After the double zero, I was champing at the bit, restlessly awaiting to get on trail. On the morning of the first day, I began my hike at the historic lighthouse near the Confederation Bridge. After snapping some photographs at the popular PEI shrub-lettered sign, I was on my way. The ECT shares a common treadway with the Confederation Trail—a converted rail bed—for almost the entire PEI route. The rail-to-trail pathway was developed in the 1990s after the abandonment of the railway system in 1989. The Trans-Canada Trail (“The Great Trail”) also shares the same pathway. According to the IAT/SIA Council, the trail in Prince Edward Island “begins at the Confederation Bridge in Borden, travelling northeast to the center of the island and then turning east to Mt Stewart. Here, the trail heads south to the ferry at Wood Islands.”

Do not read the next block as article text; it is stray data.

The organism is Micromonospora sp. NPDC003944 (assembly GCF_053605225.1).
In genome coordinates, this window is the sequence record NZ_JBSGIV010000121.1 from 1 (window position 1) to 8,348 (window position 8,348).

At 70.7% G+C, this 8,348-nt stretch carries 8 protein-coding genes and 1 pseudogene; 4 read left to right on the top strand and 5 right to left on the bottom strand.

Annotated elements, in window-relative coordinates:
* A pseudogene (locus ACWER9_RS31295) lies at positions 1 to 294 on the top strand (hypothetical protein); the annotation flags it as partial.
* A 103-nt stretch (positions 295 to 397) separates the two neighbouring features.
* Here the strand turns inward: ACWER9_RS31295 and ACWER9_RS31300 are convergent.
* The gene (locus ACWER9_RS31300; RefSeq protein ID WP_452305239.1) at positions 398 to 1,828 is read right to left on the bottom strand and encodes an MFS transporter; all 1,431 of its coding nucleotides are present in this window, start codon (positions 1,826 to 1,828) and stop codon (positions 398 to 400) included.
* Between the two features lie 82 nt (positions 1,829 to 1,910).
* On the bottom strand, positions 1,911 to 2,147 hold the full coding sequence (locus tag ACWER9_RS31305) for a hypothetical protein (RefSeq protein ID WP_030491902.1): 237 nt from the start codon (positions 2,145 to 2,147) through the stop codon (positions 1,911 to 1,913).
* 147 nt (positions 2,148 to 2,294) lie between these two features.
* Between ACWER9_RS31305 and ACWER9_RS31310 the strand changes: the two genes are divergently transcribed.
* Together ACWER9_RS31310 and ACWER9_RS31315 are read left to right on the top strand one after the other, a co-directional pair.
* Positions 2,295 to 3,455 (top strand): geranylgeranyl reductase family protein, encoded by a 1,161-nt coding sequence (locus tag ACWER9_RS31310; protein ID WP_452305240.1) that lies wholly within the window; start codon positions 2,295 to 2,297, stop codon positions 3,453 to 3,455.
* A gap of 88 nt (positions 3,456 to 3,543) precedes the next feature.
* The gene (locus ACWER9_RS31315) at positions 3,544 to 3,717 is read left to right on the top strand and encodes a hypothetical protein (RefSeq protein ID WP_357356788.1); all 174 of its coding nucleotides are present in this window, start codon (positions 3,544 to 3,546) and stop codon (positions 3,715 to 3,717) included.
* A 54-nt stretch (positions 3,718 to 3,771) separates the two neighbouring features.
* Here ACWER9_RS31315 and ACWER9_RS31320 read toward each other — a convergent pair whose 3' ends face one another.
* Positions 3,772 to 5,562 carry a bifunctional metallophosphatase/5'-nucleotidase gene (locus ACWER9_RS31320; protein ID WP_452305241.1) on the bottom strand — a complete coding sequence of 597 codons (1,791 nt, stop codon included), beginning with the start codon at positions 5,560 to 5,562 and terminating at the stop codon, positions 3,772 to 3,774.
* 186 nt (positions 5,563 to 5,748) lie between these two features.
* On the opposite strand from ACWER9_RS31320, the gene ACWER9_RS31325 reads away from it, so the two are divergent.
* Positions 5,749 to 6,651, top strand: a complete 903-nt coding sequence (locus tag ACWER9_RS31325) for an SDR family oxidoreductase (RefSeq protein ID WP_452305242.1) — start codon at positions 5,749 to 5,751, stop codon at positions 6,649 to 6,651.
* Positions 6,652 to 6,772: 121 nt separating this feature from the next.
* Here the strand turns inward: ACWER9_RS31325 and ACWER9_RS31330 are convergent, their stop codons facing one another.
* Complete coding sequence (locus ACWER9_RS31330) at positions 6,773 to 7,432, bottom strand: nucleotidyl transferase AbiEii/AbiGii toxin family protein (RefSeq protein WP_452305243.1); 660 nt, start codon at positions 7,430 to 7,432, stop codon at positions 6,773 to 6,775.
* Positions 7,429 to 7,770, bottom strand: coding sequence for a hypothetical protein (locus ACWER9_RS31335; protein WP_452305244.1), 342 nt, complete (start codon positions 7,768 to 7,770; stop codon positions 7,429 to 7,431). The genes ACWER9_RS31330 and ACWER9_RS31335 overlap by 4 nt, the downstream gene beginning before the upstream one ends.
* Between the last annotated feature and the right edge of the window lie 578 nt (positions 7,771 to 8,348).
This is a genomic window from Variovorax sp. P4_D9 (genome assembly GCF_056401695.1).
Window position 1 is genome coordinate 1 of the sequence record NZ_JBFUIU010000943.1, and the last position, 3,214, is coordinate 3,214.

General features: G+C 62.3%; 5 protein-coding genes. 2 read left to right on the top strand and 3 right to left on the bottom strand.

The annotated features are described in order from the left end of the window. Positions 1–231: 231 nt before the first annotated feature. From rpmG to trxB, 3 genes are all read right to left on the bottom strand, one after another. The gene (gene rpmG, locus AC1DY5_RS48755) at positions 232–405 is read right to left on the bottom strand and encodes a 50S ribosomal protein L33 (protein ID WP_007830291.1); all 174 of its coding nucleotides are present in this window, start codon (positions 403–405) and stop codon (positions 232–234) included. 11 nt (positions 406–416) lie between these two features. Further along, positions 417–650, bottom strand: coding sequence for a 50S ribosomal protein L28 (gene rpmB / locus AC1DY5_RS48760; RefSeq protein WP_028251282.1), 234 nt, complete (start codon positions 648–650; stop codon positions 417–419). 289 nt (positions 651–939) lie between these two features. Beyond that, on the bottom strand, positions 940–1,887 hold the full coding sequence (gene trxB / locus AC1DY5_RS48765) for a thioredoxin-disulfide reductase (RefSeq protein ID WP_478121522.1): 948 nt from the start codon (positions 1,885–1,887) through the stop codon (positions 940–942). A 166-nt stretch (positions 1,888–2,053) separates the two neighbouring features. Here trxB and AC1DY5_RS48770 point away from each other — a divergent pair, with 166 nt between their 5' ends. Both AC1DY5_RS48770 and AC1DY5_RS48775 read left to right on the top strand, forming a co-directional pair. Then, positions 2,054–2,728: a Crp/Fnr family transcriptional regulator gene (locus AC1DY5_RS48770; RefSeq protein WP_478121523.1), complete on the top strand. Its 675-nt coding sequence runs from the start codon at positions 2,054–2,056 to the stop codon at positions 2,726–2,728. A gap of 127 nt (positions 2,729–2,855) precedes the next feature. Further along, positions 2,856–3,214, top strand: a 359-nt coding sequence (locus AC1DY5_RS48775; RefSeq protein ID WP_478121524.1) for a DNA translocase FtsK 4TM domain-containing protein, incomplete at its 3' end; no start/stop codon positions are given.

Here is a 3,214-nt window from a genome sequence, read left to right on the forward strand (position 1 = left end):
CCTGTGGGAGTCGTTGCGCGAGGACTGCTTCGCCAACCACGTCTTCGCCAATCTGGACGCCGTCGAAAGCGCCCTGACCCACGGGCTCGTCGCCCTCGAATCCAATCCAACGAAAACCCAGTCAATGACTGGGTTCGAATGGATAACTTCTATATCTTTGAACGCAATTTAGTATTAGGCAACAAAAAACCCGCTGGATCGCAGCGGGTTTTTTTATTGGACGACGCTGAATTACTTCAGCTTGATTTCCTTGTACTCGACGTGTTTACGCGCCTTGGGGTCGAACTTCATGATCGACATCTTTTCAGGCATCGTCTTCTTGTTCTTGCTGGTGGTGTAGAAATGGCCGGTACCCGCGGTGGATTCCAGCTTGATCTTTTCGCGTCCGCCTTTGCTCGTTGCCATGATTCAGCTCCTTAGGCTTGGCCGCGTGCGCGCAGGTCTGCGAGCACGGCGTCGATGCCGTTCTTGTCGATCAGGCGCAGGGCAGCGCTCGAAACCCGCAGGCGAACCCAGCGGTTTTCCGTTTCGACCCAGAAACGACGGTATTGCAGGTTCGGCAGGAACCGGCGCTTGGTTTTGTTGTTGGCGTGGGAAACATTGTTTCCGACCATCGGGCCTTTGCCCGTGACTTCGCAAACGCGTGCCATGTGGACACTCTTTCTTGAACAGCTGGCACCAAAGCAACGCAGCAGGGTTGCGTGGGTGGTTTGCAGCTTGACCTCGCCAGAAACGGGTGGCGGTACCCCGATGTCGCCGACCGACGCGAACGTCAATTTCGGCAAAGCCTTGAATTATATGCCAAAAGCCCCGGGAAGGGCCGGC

Over the course of the “three-day PEI hiking event,” I trekked past one farm after another. Round hay bales graced the verdant pastures. The trail was tree-lined with dogwoods, red maple, trembling aspen, eastern hemlock, and crab apple. The plant life, splashed with colors, was equally magnificent, displaying choke cherry, milkweed, and fireweed. Wildlife, near and far, could be seen and heard. A banditry of chickadees fluttered among high-reaching branches and blue jays sported their brilliant feathers in flight. The gurgling caw of black ravens demanded my attention. Canadian geese flew in peloton formations along the cattail-bordered marshes. A maritime garter snake was spotted sunbathing near the trail’s grassy edge. The distant chorus of frogs could be heard with their characteristic ribbit notes.